What he is capable of doing next season: He gets the edge over another dynamic freshman for Coach Paul Hewitt, forward Thaddeus Young (Memphis Mitchell), as the key newcomer next season because he'll be dictating the Yellow Jackets' offense as the team's playmaker. He'll be bigger and stronger than any other freshman point guard in the country (unless Syracuse uses Paul Harris at the point on occasion).

How he would have impacted the 2006 NBA Draft: The comparisons to former Georgia Tech standout Jarrett Jack are already being made (and are valid). But his NBA stock will be much better served with a couple of seasons, at least, on the college level.

 

Lance Thomas (Newark, N.J., St. Benedict's) Duke

What he is capable of doing next season: His presence, along with Duke's three other freshmen (the most notable of those being Gerald Henderson of The Episcopal Academy), will help make the Blue Devils the No. 2 preseason choice (behind North Carolina) in the Atlantic Coast Conference. Josh McRoberts will lead Duke in scoring and rebounding. And Thomas will be among those mopping up if opponents stack their defenses to slow McRoberts down.

How would he have impacted the 2006 NBA Draft: There are still too many questions about his jump shot and eventual NBA position (forward or wing?). With likely development over at least the next couple of seasons, he'll a much more solid NBA future.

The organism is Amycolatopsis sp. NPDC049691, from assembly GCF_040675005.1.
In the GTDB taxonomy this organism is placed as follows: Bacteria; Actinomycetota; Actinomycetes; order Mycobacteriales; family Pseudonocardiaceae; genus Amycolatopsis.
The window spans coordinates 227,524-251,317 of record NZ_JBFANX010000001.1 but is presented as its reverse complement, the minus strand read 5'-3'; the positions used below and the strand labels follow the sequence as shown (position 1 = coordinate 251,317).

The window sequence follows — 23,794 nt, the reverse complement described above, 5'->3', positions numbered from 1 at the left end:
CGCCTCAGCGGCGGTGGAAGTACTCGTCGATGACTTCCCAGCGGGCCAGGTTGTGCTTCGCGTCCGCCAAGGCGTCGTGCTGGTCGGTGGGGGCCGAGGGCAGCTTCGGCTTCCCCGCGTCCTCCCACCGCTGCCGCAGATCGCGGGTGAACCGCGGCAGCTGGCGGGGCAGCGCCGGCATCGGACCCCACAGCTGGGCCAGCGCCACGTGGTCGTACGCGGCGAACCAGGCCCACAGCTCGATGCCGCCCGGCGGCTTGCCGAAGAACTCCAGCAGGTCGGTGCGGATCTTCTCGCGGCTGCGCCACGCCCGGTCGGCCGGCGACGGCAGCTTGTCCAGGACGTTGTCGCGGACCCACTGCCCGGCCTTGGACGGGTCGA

Chase Budinger (Carlsbad, Calif., La Costa Canyon) Arizona

What he is capable of doing next season: Even with an abundance of perimeter talent on hand, Budinger – possibly the best all-around athlete in the Class of 2006 – will be a key contributor for Coach Lute Olson. Once he gets stronger and becomes a dependable defender, he'll be as good a wing as there is in the Pac 10.

How would he have impacted the 2006 NBA Draft: His athleticism and ability to score off the dribble or on deep, deep jumpers wowed NBA talent evaluators last summer on the traveling team circuit, just as it did in the McDonald's All-America Game in March. He would have been selected somewhere in the first round.

 

Darrell Arthur (Dallas South Oak Cliff) Kansas

What he is capable of doing next season: Even with a collection of quality post players returning for Coach Bill Self, Arthur is capable of being the Jayhawks' most productive (scoring and rebounding) inside presence next season. In camps, in spring and summer tournaments, and in all-star games, there were times when his future looked as promising as any player in this class other than Greg Oden. But consistency is the thing that is lacking right now. With the kind of competition he'll face daily in Lawrence, one would think he will have to acquire it to stay on the court very long.

How would he have impacted the 2006 NBA Draft: Some scouts would have voiced concerned about an apparent lack of an "I'm gonna kick your butt, 24/7" attitude. But that wouldn't have prevented a franchise from snapping him up late in the first round.



 

Inducted into the USBWA Hall of Fame last April, Frank Burlison is Scout.com's national basketball expert and is also a columnist for the Long Beach (Calif.) Press-Telegram. He can be reached at frank.burlison@presstelegram.com. Read more of Burlison's pieces at www.frankhoops.com